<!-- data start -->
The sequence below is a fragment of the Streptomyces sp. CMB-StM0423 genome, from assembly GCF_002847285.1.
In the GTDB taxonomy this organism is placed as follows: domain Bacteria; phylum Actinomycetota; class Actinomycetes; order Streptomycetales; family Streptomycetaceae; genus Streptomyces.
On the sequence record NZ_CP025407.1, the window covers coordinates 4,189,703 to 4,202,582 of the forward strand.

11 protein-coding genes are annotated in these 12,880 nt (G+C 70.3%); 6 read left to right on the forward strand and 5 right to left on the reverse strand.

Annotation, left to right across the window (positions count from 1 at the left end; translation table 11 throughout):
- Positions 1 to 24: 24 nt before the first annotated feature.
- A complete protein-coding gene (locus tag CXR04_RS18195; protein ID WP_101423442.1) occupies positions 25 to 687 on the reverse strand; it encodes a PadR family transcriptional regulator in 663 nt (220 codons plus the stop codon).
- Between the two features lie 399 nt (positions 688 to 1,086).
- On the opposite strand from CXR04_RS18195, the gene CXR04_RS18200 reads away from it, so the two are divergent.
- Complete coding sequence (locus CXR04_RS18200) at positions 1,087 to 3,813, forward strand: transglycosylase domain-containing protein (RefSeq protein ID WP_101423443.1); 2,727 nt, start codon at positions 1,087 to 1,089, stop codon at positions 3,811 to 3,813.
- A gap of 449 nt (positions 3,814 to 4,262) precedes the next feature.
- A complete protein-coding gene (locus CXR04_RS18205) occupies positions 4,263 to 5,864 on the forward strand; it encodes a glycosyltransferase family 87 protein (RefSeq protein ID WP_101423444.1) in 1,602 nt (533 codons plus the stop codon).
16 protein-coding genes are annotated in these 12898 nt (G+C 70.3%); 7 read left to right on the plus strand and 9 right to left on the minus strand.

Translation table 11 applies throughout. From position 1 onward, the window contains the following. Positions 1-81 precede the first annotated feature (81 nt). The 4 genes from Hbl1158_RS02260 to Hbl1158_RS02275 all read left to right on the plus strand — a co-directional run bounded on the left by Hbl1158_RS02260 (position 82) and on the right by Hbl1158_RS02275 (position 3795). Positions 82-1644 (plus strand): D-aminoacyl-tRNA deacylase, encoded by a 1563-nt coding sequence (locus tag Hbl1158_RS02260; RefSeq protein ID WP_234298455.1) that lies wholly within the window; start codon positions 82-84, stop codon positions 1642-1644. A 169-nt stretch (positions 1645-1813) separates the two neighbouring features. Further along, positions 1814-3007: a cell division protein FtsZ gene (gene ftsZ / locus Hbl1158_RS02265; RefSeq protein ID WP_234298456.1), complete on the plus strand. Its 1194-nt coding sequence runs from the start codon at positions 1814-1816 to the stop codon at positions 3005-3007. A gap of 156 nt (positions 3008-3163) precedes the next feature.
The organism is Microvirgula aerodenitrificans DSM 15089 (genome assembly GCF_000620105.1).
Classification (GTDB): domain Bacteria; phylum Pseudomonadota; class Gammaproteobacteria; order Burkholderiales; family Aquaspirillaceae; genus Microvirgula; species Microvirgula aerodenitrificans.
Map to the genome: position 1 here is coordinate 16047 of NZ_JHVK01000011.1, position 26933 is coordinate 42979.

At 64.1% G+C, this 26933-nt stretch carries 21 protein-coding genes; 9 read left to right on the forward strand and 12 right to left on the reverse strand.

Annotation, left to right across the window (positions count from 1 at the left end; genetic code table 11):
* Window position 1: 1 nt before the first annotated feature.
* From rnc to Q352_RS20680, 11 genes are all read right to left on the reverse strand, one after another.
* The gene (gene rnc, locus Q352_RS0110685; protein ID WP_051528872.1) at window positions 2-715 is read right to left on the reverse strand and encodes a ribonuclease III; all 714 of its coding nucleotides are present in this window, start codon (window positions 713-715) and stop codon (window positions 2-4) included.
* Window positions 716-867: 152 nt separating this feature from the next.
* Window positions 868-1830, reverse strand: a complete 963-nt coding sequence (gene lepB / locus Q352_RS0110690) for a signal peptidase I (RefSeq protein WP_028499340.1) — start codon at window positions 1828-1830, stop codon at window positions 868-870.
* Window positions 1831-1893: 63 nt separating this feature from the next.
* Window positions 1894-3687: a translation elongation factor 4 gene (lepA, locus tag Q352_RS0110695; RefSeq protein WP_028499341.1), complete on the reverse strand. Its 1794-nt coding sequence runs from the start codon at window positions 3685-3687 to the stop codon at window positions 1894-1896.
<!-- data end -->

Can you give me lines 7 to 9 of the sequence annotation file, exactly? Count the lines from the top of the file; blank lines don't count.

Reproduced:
- A complete protein-coding gene (locus tag CXR04_RS18195; protein ID WP_101423442.1) occupies positions 25 to 687 on the reverse strand; it encodes a PadR family transcriptional regulator in 663 nt (220 codons plus the stop codon).
- Between the two features lie 399 nt (positions 688 to 1,086).
- On the opposite strand from CXR04_RS18195, the gene CXR04_RS18200 reads away from it, so the two are divergent.